Tuesday, September 29, 2009

Divorce: Stipulations are NOT binding on the Court—Arbitration of child custody disputes is against public policy.

Bryner v. Bryner, 2009 UT App. 217, (Utah Court of Appeals, August 6, 2009).
The parties reached a stipulation. However, neither the parties nor the mediator put the agreement in writing. Later the parties did not agree to the content of the stipulation. Parties filed cross motions to enforce their respective versions of the agreement. At the hearing, the parties reached a number of agreements, including joint-custody and to arbitrate future custody issues. After the hearing, but prior to final judgment, Father obtained and ex parte civil stalking injunction against Mother. Because of the injunction, the court ruled that it “could not determine the advisability of enforcing the parties’ stipulation.” Additionally, substituting an arbitrator for the district court was against public policy. As a result, the district court awarded mother sole legal custody and joint physical custody to the parties and omitted the arbitration clause.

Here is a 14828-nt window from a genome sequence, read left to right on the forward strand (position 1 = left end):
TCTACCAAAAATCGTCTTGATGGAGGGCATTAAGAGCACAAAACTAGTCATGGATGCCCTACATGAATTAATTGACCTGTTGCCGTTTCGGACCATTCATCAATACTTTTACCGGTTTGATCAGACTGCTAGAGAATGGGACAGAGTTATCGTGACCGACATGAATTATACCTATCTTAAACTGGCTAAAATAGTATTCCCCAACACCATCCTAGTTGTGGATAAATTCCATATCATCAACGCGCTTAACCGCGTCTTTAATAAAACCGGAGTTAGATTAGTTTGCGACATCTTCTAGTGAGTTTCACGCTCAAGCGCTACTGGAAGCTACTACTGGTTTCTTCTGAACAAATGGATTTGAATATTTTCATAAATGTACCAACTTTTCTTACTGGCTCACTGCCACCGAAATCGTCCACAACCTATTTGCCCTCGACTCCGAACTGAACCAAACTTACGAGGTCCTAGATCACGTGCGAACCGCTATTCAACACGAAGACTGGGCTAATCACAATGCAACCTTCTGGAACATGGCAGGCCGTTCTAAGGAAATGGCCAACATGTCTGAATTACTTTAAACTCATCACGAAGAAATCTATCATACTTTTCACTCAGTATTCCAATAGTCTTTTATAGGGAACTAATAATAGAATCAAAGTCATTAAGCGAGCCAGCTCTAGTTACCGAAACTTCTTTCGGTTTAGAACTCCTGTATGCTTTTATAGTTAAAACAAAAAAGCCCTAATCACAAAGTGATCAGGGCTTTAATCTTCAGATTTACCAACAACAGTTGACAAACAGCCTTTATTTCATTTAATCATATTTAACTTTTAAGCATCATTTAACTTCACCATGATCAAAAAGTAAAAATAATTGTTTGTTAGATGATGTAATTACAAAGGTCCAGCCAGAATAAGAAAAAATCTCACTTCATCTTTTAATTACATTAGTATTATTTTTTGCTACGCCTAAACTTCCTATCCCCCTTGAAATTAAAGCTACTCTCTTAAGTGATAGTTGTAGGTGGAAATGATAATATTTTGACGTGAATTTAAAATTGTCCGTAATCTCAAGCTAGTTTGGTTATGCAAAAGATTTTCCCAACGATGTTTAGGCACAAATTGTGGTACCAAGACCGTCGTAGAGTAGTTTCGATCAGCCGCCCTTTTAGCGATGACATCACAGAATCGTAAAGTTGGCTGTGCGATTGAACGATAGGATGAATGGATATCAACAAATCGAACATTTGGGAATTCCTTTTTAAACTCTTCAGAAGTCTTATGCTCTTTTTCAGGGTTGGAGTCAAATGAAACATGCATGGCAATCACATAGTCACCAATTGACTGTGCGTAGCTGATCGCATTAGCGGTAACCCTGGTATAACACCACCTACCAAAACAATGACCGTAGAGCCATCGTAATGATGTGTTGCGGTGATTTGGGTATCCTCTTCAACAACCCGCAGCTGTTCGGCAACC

Father appealed. Father’s brief focused on omitting the arbitration clause, and argued that if part of the stipulation was not adopted the entire stipulation must be rejected. Father never raised this issue at the district court level. First, because Father failed to preserve the issue the Court affirmed the trial court. Second, even if Father had preserved the issue, the appeal failed on the merits. The Court found that the district court has discretion to adopt some or all of the stipulation. Stipulations are not binding on the court and can enforce portions that are fair and reasonable.

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